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Mesothelioma is an incurable and rare type of cancer that develops in the mesothelium lining. It is often linked to asbestos exposure which is trapped inside the tissue. More than half of mesothelioma patients have a known history of exposure to asbestos in construction and industrial working environments thus inhaling asbestos-like minerals or particles. For a victim of mesothelioma, other genetic and lifestyle risk factors after asbestos exposure that lead to cell proliferation include;

Asbestos exposure risk

The most deadly form of asbestos is crocidolite which easily breaks off and is inhaled. In typical scenarios, asbestos fibers are inhaled and in turn embed on the lining of the abdomen, lungs and heart thereby causing inflammation. Asbestos may also travel through the pericardium and the lymph nodes. This may result in the formation of tumors around the chest, heart, and abdomen. A victim of peritoneal mesothelioma may ingest asbestos particles that get embedded in the abdomen. The risk levels associated with working around asbestos include; the duration of exposure to asbestos, amount of asbestos exposure and type of asbestos minerals present in the working environment. Symptoms vary widely by the location of the disease.

Asbestos tends to cause direct and indirect damage to the DNA held in the nucleus of the cell. They can interfere directly with the process of mitosis during cell division thus resulting in the damage of cells. On the other hand, asbestos indirectly force cells in the mesothelium to release nitrogen and oxygen which react to the mutagen and causes cell mutation. Mesothelioma takes an average period of 10 to 60 years to develop once a victim is exposed to asbestos.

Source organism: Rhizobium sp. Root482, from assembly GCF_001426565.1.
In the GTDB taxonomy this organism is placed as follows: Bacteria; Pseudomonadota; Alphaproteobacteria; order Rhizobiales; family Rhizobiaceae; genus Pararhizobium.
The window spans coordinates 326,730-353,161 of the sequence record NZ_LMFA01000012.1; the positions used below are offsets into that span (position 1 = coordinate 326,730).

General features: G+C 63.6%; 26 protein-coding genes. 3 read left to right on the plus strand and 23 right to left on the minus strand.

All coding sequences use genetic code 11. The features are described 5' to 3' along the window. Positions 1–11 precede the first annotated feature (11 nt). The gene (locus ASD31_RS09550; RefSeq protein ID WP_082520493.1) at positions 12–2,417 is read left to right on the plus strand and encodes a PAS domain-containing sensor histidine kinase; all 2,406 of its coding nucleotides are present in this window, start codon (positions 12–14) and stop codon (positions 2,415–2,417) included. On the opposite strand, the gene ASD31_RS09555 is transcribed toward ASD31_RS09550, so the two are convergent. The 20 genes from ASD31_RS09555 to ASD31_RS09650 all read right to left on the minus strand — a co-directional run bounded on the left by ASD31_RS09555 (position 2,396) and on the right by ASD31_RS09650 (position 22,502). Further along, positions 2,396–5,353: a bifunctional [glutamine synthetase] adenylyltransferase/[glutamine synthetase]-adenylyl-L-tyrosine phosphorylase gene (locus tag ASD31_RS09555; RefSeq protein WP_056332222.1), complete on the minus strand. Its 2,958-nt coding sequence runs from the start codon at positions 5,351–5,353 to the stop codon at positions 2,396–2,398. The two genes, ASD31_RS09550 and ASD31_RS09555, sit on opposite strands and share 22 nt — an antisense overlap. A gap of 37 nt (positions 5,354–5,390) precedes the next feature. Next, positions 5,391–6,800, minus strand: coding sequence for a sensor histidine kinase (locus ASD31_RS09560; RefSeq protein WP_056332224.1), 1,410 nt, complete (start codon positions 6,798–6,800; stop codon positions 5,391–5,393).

Persons who smoke are likely to develop mesothelioma after exposure to asbestos. This has to do with the overall poor health of smokers and the smoking-induced inflammation and lung damage, combined with the adverse effects that asbestos fibers have previously caused.

Genetics, age and gender

Some individuals exposed to asbestos do not develop mesothelioma. The BAP1 gene has been highly suspected as the genetic component responsible for developing mesothelioma when exposed to asbestos. This gene may be linked to other members of the family developing mesothelioma once exposed to asbestos.

Older males working at jobs with the use of high levels of asbestos are highly prone to develop mesothelioma than any other age group. It is important that employers protect their workers against this kind of hazardous exposure. You can always get a lawyer if you’re a victim of mesothelioma to investigate and handle your claim for damages.

Simian virus 40

In almost half of the cases of mesothelioma, the victim also appears to be infected with Simian Virus 40. The SV40 virus has been found to affect specific cancer-linked genes thus increasing the risk of mesothelioma. This virus appears not to cause mesothelioma on its own.

Most victims of mesothelioma succumb to negligence on the part of manufacturers of asbestos who intentionally expose workers to these health dangers. It is advisable to seek legal advice so the lawyers can investigate your work history. Essential information about the activities performed in the past which led to its contribution may be collected through collaboration with a mesothelioma attorney.